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For many years, much of society has been sexist and today there are still individuals, certain religions and races who discriminate against women and other females in general. "A women's place is in the home."

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Introduction

For many years, much of society has been sexist and today there are still individuals, certain religions and races who discriminate against women and other females in general. "A women's place is in the home." According to this phrase women have always been submissive, staying at home and looking after their children and generally doing domestic chores. The expression implies that women do not deserve an education or a career; they only serve a domestic purpose. Women have been portrayed as 'Sluts', simply because of their dress sense, hairstyle, makeup and jewellery. 'Barbie', the American doll, has been a world-wide success among young girls for many years, creating an image that young girls should wear heavy makeup, jewellery and tarty clothes for fashion purposes. Women are given a very low status, like Barbie, they are seen as 'Blonde Bimbos', or 'Airheads' who consistently walk on their tip toes. In many cases, when a woman has a career she is not taken seriously due to this. The film 'Working Girl', set in the mid 1980's, tells the story of a young woman who finally succeeds in her career when she arrives in New York after many years of being treated as a 'Blonde Bimbo'. In the 1900's America was the focus for the puritans and pilgrims throughout Britain and Europe. These groups of people travelled to America to escape oppression and harsh governments. ...read more.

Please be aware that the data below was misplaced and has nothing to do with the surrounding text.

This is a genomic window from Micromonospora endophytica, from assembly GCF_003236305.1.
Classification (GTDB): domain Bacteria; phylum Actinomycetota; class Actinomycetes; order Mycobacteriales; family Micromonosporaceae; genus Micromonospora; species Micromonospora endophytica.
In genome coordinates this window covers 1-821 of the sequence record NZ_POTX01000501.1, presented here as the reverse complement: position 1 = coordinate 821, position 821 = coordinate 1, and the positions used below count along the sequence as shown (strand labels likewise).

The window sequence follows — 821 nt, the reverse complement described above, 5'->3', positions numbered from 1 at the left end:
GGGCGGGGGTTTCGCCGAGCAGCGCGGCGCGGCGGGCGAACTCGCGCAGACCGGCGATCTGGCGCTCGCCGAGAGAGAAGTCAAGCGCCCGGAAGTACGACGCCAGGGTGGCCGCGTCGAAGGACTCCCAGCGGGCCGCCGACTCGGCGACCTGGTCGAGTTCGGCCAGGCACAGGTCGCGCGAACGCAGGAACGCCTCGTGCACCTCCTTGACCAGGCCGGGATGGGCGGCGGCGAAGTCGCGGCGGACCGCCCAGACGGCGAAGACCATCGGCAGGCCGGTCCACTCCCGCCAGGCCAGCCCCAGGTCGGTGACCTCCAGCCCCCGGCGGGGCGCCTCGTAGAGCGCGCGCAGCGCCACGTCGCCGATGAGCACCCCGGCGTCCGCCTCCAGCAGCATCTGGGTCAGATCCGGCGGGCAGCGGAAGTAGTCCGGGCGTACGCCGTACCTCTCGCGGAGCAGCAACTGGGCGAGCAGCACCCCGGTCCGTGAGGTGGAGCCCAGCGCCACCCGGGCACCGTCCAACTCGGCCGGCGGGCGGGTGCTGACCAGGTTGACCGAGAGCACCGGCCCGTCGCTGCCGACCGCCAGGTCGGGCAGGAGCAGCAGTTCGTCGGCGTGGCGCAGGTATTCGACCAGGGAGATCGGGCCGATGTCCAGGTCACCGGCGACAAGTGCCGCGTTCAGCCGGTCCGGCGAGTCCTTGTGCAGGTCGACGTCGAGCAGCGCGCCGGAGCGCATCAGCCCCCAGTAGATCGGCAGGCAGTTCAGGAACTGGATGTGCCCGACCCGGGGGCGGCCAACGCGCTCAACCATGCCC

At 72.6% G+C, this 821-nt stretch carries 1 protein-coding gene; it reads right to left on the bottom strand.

Middle

They patronise and tease Tess constantly. Tess does not like this and wants to 'get herself noticed'. Tess's new business however is very different. The dress code is very smart. Her new boss is a woman (unlike her previous boss) who dresses to impress. When Tess has her first meeting with her new boss Katherine, Katherine explains that it is a 'Two Way Street' in her business and that only Tess can make it happen. Tess begins to believe in herself again, thinking that she can become what she wants to be in life. The camera view often shows Katherine looking down on Tess especially when Tess is made to carry Katherine's bags and fasten her ski boots. The idea of the camera looking down is to show that Katherine has more importance than Tess does. Tess undergoes a transformation, which originates when Tess finds out that Katherine has been publicising Tess's ideas for her own. After this experience Tess cuts her hair short and begins to wear classic cut suits. Tess has now created a stylish, sleek and sophisticated image for herself. She wears less jewellery and make-up and tries new perfumes. Tess also changes her voice to make her sound more mature. It becomes lower and it slows down slightly, she begins to sound more business like. ...read more.

Conclusion

"Competitions for top positions may be fierce." The page-based text is more widely accessible as readers can pursue it wherever they are. The time based-text requires the audience to make a point of watching it. In comparison, the page-based text is concerned with improving readers' status. The time-based text is based on coincidences. The text is like gossip. It is personalised as if a friend was talking to you. It is also an anacdote. In the film, 'Working Girl', Warren starts the meeting with an anacdote. This is a story that has a point to it, which we can learn from. Pat Hawkes, who wrote a passage in the article, discusses 'taking risks'. This is relevant to the film because Tess took a huge risk. I think that the page-based text is not encouraging readers to develop themselves but instead to be sycophants and to change their personalities. The article is recommending readers to be 'yes' people. "No one said getting yourself noticed would be easy" This quote suggests that the reader is very low down and that they do not get noticed. Overall, the 'get yourself noticed' article is teaching readers that they have to be false to be popular. It makes readers feel depressed, stressed and it is quite complex. Whereas the film 'Working Girl' tells a story of success, leaving the audience to decide for themselves how they can become successful. The film is not judgmental, unlike the text and does not create stress or tension. ...read more.

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